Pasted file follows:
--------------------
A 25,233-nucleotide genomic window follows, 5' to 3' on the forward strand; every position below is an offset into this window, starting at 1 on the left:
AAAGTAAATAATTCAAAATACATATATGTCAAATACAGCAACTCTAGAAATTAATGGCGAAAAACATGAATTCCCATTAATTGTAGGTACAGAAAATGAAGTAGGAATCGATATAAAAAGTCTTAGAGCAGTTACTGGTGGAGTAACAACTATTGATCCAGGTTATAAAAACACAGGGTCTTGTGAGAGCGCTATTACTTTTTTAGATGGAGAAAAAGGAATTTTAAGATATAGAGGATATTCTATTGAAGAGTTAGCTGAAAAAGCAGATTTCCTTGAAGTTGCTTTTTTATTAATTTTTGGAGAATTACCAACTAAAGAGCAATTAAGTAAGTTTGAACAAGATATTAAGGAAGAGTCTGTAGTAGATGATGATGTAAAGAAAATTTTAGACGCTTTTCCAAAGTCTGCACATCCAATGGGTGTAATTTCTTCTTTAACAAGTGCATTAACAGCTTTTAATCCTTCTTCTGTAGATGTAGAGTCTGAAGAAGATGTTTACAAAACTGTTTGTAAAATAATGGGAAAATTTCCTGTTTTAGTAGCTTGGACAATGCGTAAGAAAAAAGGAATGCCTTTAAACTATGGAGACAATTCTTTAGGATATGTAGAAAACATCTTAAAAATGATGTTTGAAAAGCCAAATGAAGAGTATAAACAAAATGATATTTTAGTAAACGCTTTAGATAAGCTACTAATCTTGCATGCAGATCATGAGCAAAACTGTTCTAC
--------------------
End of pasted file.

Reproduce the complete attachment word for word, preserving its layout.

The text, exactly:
A 25,233-nucleotide genomic window follows, 5' to 3' on the forward strand; every position below is an offset into this window, starting at 1 on the left:
AAAGTAAATAATTCAAAATACATATATGTCAAATACAGCAACTCTAGAAATTAATGGCGAAAAACATGAATTCCCATTAATTGTAGGTACAGAAAATGAAGTAGGAATCGATATAAAAAGTCTTAGAGCAGTTACTGGTGGAGTAACAACTATTGATCCAGGTTATAAAAACACAGGGTCTTGTGAGAGCGCTATTACTTTTTTAGATGGAGAAAAAGGAATTTTAAGATATAGAGGATATTCTATTGAAGAGTTAGCTGAAAAAGCAGATTTCCTTGAAGTTGCTTTTTTATTAATTTTTGGAGAATTACCAACTAAAGAGCAATTAAGTAAGTTTGAACAAGATATTAAGGAAGAGTCTGTAGTAGATGATGATGTAAAGAAAATTTTAGACGCTTTTCCAAAGTCTGCACATCCAATGGGTGTAATTTCTTCTTTAACAAGTGCATTAACAGCTTTTAATCCTTCTTCTGTAGATGTAGAGTCTGAAGAAGATGTTTACAAAACTGTTTGTAAAATAATGGGAAAATTTCCTGTTTTAGTAGCTTGGACAATGCGTAAGAAAAAAGGAATGCCTTTAAACTATGGAGACAATTCTTTAGGATATGTAGAAAACATCTTAAAAATGATGTTTGAAAAGCCAAATGAAGAGTATAAACAAAATGATATTTTAGTAAACGCTTTAGATAAGCTACTAATCTTGCATGCAGATCATGAGCAAAACTGTTCTAC